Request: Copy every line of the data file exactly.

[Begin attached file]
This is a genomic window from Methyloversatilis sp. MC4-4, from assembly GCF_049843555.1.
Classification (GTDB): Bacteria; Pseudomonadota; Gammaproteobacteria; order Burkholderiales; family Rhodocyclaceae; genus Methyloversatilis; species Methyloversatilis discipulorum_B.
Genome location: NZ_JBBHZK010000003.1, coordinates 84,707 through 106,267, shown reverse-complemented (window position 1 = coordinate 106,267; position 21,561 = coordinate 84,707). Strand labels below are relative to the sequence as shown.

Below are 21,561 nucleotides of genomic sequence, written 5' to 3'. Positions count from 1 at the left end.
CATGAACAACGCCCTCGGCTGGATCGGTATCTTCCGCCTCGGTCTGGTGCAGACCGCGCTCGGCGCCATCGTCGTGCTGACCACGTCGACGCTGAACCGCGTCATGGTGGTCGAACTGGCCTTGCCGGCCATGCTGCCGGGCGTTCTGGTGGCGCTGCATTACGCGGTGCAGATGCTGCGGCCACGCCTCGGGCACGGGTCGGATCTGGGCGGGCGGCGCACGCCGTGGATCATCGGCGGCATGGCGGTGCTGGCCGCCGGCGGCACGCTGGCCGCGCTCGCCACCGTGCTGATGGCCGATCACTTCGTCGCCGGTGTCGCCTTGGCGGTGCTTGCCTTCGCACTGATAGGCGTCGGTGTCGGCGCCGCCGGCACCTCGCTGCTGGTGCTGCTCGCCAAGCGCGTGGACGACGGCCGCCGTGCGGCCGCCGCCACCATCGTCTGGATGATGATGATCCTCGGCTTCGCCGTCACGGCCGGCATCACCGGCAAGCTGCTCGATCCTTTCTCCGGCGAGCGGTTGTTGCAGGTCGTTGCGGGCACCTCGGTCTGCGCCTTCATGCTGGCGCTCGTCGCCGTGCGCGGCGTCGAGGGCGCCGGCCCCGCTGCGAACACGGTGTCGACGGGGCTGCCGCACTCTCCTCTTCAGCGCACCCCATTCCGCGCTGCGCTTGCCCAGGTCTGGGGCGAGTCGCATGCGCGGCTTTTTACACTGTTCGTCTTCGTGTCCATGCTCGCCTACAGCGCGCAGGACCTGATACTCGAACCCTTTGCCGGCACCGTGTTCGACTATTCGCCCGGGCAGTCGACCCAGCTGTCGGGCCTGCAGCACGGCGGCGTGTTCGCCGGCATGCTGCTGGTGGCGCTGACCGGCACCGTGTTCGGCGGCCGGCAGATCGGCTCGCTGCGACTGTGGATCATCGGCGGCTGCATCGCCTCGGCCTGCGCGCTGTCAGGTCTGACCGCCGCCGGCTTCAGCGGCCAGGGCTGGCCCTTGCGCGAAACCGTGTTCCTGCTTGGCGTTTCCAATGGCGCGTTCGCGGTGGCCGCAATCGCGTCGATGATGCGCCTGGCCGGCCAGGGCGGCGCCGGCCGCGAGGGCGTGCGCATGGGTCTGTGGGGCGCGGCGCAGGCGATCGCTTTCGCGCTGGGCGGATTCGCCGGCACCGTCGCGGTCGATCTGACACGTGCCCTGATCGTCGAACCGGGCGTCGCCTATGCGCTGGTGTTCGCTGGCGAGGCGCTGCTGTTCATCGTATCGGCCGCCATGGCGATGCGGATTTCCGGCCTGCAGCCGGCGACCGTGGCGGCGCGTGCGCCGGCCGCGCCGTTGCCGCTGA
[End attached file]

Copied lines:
This is a genomic window from Methyloversatilis sp. MC4-4, from assembly GCF_049843555.1.
Classification (GTDB): Bacteria; Pseudomonadota; Gammaproteobacteria; order Burkholderiales; family Rhodocyclaceae; genus Methyloversatilis; species Methyloversatilis discipulorum_B.
Genome location: NZ_JBBHZK010000003.1, coordinates 84,707 through 106,267, shown reverse-complemented (window position 1 = coordinate 106,267; position 21,561 = coordinate 84,707). Strand labels below are relative to the sequence as shown.

Below are 21,561 nucleotides of genomic sequence, written 5' to 3'. Positions count from 1 at the left end.
CATGAACAACGCCCTCGGCTGGATCGGTATCTTCCGCCTCGGTCTGGTGCAGACCGCGCTCGGCGCCATCGTCGTGCTGACCACGTCGACGCTGAACCGCGTCATGGTGGTCGAACTGGCCTTGCCGGCCATGCTGCCGGGCGTTCTGGTGGCGCTGCATTACGCGGTGCAGATGCTGCGGCCACGCCTCGGGCACGGGTCGGATCTGGGCGGGCGGCGCACGCCGTGGATCATCGGCGGCATGGCGGTGCTGGCCGCCGGCGGCACGCTGGCCGCGCTCGCCACCGTGCTGATGGCCGATCACTTCGTCGCCGGTGTCGCCTTGGCGGTGCTTGCCTTCGCACTGATAGGCGTCGGTGTCGGCGCCGCCGGCACCTCGCTGCTGGTGCTGCTCGCCAAGCGCGTGGACGACGGCCGCCGTGCGGCCGCCGCCACCATCGTCTGGATGATGATGATCCTCGGCTTCGCCGTCACGGCCGGCATCACCGGCAAGCTGCTCGATCCTTTCTCCGGCGAGCGGTTGTTGCAGGTCGTTGCGGGCACCTCGGTCTGCGCCTTCATGCTGGCGCTCGTCGCCGTGCGCGGCGTCGAGGGCGCCGGCCCCGCTGCGAACACGGTGTCGACGGGGCTGCCGCACTCTCCTCTTCAGCGCACCCCATTCCGCGCTGCGCTTGCCCAGGTCTGGGGCGAGTCGCATGCGCGGCTTTTTACACTGTTCGTCTTCGTGTCCATGCTCGCCTACAGCGCGCAGGACCTGATACTCGAACCCTTTGCCGGCACCGTGTTCGACTATTCGCCCGGGCAGTCGACCCAGCTGTCGGGCCTGCAGCACGGCGGCGTGTTCGCCGGCATGCTGCTGGTGGCGCTGACCGGCACCGTGTTCGGCGGCCGGCAGATCGGCTCGCTGCGACTGTGGATCATCGGCGGCTGCATCGCCTCGGCCTGCGCGCTGTCAGGTCTGACCGCCGCCGGCTTCAGCGGCCAGGGCTGGCCCTTGCGCGAAACCGTGTTCCTGCTTGGCGTTTCCAATGGCGCGTTCGCGGTGGCCGCAATCGCGTCGATGATGCGCCTGGCCGGCCAGGGCGGCGCCGGCCGCGAGGGCGTGCGCATGGGTCTGTGGGGCGCGGCGCAGGCGATCGCTTTCGCGCTGGGCGGATTCGCCGGCACCGTCGCGGTCGATCTGACACGTGCCCTGATCGTCGAACCGGGCGTCGCCTATGCGCTGGTGTTCGCTGGCGAGGCGCTGCTGTTCATCGTATCGGCCGCCATGGCGATGCGGATTTCCGGCCTGCAGCCGGCGACCGTGGCGGCGCGTGCGCCGGCCGCGCCGTTGCCGCTGA